3. The current FAR 25.1309 requirements are now expressed probabilistically, i.e. the likelihood of catastrophic events are less than extremely improbable. However the extant FAA Advisory Circular AC 25.1309-1A still requires that special attention be paid to the use of fail safe design concepts protecting against single failures. This mixed deterministic and probabilistic approach aproach has been followed in modern programs, such as the A380 aircraft.

4. Given the persistent trope in the media, I’d clarify that at FL350 AF 447 was not as far as I am concerned flying close to ‘in’ to the coffin corner. However the term itself is a qualitative one. To quote FAA circular AC-61 701:

Q-Corner or Coffin Corner is a term used to describe operations at high altitudes where low indicated airspeeds yield high true airspeeds (MACH number) at high angles of attack.

The high angle of attack results in flow separation which causes buffet. Turning maneuvers at these altitudes increase the angle of attack and result in stability deterioration with a decrease in control effectiveness.

The relationship of stall speed to MACH crit narrows to a point where sudden increases in angle of attack, roll rates, and/or disturbances (e.g., clear air turbulence) cause the limits of the airspeed envelope to be exceeded. Coffin Corner exists in the upper portion (a qualitative term) of the maneuvering envelope for a given gross weight and G-force.

The key point being that as flight altitude increases the margin between stall speed and max mach steadily decreases, making crew and automation responses (and environmental perturbations) more critical to continued safe flight.

5.  As the BEA noted in their second interim report, of the studied 13 unreliable airspeed events all were associated with turbulence (BEA 2009).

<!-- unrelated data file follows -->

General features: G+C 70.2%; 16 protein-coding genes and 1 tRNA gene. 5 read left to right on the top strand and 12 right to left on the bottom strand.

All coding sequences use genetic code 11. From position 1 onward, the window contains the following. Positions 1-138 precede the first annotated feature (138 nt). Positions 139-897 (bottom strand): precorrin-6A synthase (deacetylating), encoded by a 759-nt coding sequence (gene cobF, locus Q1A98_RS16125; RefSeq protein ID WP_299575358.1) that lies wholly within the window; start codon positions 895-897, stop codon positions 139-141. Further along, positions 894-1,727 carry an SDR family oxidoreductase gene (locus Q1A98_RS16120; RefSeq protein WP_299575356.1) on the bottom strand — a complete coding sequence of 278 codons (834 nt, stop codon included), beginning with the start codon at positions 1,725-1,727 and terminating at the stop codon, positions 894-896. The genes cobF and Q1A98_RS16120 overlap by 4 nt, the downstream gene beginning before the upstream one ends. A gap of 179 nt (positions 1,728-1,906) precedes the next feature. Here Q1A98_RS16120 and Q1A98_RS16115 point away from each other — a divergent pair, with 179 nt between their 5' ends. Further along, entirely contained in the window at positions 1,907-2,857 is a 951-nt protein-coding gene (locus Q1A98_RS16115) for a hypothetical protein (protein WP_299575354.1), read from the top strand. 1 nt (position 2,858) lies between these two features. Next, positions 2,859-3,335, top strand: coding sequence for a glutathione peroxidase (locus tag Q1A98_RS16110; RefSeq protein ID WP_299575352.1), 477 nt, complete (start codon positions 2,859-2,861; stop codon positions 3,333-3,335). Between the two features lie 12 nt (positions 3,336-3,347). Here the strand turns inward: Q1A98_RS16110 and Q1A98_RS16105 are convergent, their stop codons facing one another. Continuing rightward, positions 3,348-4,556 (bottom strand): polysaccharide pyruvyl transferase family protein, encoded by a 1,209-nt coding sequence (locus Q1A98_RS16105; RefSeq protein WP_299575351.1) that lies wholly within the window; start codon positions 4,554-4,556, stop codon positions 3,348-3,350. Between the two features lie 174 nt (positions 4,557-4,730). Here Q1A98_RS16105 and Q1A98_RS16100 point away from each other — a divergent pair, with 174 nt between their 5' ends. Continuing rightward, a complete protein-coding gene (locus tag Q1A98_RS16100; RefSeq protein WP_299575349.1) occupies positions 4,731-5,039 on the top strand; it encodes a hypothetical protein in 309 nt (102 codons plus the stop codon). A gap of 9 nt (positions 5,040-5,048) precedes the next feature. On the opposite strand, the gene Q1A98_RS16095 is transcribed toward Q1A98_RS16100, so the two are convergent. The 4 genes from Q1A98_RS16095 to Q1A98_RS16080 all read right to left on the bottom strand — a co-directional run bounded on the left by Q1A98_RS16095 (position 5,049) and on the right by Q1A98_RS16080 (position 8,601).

6.  The core air data system comprises three homogenous redundant channels of pitot sensor -> dedicated sensor air data module -> air data inertial reference unit. Being a homogenous channel of course means that they are inherently vulnerable to common mode failures.

7.  For more on what the crew of AF 447 were faced with and how they might have behaved, see my post here.

8.  Finally the effectiveness of alternate law stall warning is also adversely affected by a reduction in airspeed because as the air-speed reduces the angle of attack at which a stall warning is generated also increases. Thus in circumstances where unreliable air data has reduced the measured air speed the stall warning protection is also reduced.

One response to A Spectre is haunting Airbus


    Your analysis of the inability of the pilots to handle a multiple failure of redundant systems is correct. There are too many systems responding to the faulty input at the same time. Icing could as well have ocurred in the inlet pitot tubes of the engines which probably triggered an automatic reduction of the engines thrust. As we know recent cases of engine flame outs have ocurred during power reduction at high altitudes in all type of aircarfts, due to internal icing.
    I have personal experience with both Pitot tubes completly blocked by ice at FL 350; it happened during day time in a DC-8/73 while crossing a thin stratus layer. Something unknown and strange at that altitude in 1993.
    Nowadays we know about climate change and we have to take that in consideration to explain this kind of icing at those high altitudes.
    This new hazard requires a total revision in the design of aircraft and operational procedures.